Enabling The Disabled

, , | Hopeless | May 25, 2016

(I work for a disability lawyer as the receptionist, so I’m often the bearer of bad news. We have a client who has just gone before the judge for a hearing a month earlier, and is waiting to hear if he’s going to be given disability or turned down for a third time. This man is homeless and had a rough life, but he has kept a sweet disposition through all his tragedies.)

Me: “Thank you for calling [Law Office]. How can I help you?”

Client: “This is [Client]. I was told I’d gotten a letter in. It’s not bad news, is it?”

Me: “Let me look you up in our system… It seems that we got the response back from the judge yesterday, Mr. [Client], and you were found fully favorable.”

Client: “What? I got it?”

Me: “Yes, they’re awarding you. That letter you got was either from our legal assistant telling you all about that, or from Social Security’s office telling you the good news. Congratulations!”

Client: *breaks into tears* “Really? I really got it? I get to go to a doctor now?”

Me: “You really got it. I’m happy for you, sir. Go get that letter and have a great weekend, okay?”

Client: “Thank you. Thank you all so much. Y’all are my guardian angels. I was praying that something good would happen.”

(I was quietly crying by the time we ended the phone call. Sometimes it’s a blessing in itself telling someone whose life has been debilitating that it’s turned around for them and humbling at the same time, because we take such things as a simple doctor visit for granted.)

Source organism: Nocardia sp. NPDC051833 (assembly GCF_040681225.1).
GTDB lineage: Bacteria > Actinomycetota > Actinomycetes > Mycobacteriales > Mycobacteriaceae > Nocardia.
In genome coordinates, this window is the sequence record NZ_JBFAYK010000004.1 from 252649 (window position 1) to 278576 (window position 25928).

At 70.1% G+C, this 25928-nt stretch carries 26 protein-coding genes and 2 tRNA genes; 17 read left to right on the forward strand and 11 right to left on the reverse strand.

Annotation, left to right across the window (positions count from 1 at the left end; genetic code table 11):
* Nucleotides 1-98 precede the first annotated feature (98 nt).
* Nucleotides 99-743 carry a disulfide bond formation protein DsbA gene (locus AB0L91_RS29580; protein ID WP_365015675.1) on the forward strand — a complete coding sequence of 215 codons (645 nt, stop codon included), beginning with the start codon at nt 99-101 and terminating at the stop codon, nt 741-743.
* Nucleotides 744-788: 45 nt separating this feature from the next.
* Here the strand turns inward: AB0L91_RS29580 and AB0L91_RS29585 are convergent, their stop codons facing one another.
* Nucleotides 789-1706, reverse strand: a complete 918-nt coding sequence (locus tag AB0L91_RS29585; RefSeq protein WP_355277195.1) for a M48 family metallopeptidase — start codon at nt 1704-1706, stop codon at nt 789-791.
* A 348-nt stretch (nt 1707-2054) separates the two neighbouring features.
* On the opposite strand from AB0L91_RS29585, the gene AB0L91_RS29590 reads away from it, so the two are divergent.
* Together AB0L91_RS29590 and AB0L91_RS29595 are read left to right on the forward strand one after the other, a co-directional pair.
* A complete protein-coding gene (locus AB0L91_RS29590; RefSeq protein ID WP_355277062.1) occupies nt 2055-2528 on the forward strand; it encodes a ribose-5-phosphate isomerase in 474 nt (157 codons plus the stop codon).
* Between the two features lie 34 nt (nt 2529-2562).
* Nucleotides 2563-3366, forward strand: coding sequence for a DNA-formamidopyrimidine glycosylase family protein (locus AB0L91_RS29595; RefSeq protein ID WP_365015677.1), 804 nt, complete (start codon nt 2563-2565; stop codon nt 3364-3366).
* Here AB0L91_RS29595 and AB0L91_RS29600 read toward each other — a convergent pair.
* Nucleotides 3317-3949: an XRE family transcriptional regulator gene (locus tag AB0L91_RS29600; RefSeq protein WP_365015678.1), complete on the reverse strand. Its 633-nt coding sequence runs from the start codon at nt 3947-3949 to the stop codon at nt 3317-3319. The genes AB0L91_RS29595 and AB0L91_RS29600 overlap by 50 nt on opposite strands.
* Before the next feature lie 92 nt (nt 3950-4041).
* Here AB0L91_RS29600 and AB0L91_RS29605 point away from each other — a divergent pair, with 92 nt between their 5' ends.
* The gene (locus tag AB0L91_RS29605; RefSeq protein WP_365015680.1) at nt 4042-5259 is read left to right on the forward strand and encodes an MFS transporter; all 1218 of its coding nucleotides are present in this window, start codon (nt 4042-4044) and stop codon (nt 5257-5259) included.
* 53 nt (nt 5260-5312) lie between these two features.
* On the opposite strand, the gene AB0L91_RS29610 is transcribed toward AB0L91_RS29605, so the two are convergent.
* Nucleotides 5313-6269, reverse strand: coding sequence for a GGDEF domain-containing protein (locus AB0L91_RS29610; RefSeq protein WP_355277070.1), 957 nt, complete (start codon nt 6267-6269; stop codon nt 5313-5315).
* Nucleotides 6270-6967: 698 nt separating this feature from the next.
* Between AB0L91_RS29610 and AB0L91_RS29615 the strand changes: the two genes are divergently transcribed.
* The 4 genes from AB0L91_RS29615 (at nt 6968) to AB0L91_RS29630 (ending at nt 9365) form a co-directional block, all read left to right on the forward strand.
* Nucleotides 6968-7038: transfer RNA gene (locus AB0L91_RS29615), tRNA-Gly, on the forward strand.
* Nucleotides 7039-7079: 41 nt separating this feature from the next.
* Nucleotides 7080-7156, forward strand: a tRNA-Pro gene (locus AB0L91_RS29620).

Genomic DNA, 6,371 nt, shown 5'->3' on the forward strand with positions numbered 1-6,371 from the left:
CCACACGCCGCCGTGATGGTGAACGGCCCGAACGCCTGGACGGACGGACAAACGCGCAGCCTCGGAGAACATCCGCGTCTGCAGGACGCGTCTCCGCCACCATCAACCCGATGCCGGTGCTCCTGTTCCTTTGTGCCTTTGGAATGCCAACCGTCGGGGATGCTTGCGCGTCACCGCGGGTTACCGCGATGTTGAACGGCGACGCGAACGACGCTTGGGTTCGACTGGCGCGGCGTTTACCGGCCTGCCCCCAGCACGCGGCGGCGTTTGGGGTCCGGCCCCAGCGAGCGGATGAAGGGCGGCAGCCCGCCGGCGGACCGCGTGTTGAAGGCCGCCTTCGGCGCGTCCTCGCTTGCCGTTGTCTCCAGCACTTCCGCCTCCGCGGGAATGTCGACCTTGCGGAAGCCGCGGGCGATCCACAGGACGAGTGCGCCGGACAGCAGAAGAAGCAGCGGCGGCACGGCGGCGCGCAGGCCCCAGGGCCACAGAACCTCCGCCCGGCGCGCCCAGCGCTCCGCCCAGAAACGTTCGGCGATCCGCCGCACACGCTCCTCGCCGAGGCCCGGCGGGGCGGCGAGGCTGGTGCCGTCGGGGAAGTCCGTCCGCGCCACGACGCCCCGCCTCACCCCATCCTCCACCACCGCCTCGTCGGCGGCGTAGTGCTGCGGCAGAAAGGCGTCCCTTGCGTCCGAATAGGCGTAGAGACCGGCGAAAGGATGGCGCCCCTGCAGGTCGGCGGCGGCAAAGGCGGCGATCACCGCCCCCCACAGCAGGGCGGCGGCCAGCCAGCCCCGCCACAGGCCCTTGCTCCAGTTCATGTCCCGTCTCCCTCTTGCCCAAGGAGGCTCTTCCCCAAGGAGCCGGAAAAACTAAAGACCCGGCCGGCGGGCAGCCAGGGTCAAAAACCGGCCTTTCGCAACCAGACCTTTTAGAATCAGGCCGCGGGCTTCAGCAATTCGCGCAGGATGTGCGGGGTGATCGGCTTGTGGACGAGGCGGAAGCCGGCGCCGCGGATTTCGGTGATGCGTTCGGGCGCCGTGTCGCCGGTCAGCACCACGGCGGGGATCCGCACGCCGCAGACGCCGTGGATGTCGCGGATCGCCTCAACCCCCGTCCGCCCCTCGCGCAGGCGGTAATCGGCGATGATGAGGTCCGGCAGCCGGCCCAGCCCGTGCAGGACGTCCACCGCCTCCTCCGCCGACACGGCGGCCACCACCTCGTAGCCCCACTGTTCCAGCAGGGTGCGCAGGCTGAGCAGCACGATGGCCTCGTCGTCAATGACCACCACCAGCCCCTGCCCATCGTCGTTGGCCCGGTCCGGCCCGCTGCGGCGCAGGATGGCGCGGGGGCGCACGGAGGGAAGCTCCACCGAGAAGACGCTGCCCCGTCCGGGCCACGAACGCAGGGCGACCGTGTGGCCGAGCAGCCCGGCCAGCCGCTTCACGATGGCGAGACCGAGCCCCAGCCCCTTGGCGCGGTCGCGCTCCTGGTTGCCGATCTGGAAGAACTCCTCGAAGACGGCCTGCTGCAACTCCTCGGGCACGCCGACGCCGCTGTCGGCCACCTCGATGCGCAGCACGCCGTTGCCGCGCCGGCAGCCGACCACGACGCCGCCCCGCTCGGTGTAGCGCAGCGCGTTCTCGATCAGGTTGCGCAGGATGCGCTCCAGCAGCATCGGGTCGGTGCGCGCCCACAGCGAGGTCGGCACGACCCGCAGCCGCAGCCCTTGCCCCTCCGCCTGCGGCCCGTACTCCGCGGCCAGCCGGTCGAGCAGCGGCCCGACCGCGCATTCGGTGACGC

1 Thumbs

Food For Thoughtfulness, Part 2

, , , , , | Hopeless | May 20, 2016

(I have just gotten out of ballet with my sister. My parents pick us up to take us to a well-known Asian take-out place. My sister has been feeling sick, but she goes in to order anyway since I am still in ballet clothes. She’s in there for a few minutes before a man comes out to our car.)

Man: “Excuse me; are you the parents of the girl inside?”

Mum: “Yes, is something wrong?”

Man: “Come inside, now.”

(Both my mum and my stepdad run inside, while I stay with my brother, who is also sick. A minute later, they come out supporting my sister. The man and a woman come out. My mum explains that my sister has been feeling sick, but she should be fine. The woman talks to my mum, handing us a cup of Pepsi for my sister.)

Woman: “She passed out inside. Take this drink. It’s thin, and should be good for her. Make sure she drinks it slowly.”

(My mum agrees, and the woman walks away. An employee comes out, with the food that my sister ordered.)

Employee: “Here’s your food. It’s on us. Make sure she gets better, okay?

(My mum insisted on paying, but he refused and went back inside. My sister and I were regulars at this place, and the employees were always so great. It made me happy that even after all the awful stories I’d heard about employees being awful, this employee in particular was awesome enough to get our food packed and bring it out to us for free, as well as making sure my sister was okay.)


1 Thumbs

Making Sure The Survivors Are Surviving

, , , , | Healthy Right | May 19, 2016

(My family is 100% German, and came to the US around 1900. Shortly after WW II ended, my grandma, who was working on getting her nursing certification, decided to volunteer at an aid center for recently arrived Holocaust survivors. My grandma was born in Chicago, and English was and is her first language, but she spoke German because her parents and grandparents spoke it, and had a slight accent. She’d been bullied about it all through the war, and was worried it’d be the same at the center, but decided to volunteer anyway. Sure enough, some of the other nurses started making snide comments, until one of the patients, a woman in a wheelchair, beckoned her over.)